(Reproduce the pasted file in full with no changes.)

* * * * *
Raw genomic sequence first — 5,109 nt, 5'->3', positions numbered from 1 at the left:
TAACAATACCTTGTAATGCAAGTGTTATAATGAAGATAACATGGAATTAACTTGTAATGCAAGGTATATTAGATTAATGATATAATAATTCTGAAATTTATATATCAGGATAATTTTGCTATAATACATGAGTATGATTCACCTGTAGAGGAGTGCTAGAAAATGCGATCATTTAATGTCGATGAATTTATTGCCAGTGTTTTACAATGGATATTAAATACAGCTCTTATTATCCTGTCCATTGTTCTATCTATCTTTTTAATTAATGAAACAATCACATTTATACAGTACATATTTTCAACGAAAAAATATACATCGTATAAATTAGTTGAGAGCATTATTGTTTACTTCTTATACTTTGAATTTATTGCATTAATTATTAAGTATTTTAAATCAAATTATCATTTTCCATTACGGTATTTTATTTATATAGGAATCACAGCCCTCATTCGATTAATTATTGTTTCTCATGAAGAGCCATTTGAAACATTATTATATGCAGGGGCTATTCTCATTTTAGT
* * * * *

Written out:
Raw genomic sequence first — 5,109 nt, 5'->3', positions numbered from 1 at the left:
TAACAATACCTTGTAATGCAAGTGTTATAATGAAGATAACATGGAATTAACTTGTAATGCAAGGTATATTAGATTAATGATATAATAATTCTGAAATTTATATATCAGGATAATTTTGCTATAATACATGAGTATGATTCACCTGTAGAGGAGTGCTAGAAAATGCGATCATTTAATGTCGATGAATTTATTGCCAGTGTTTTACAATGGATATTAAATACAGCTCTTATTATCCTGTCCATTGTTCTATCTATCTTTTTAATTAATGAAACAATCACATTTATACAGTACATATTTTCAACGAAAAAATATACATCGTATAAATTAGTTGAGAGCATTATTGTTTACTTCTTATACTTTGAATTTATTGCATTAATTATTAAGTATTTTAAATCAAATTATCATTTTCCATTACGGTATTTTATTTATATAGGAATCACAGCCCTCATTCGATTAATTATTGTTTCTCATGAAGAGCCATTTGAAACATTATTATATGCAGGGGCTATTCTCATTTTAGT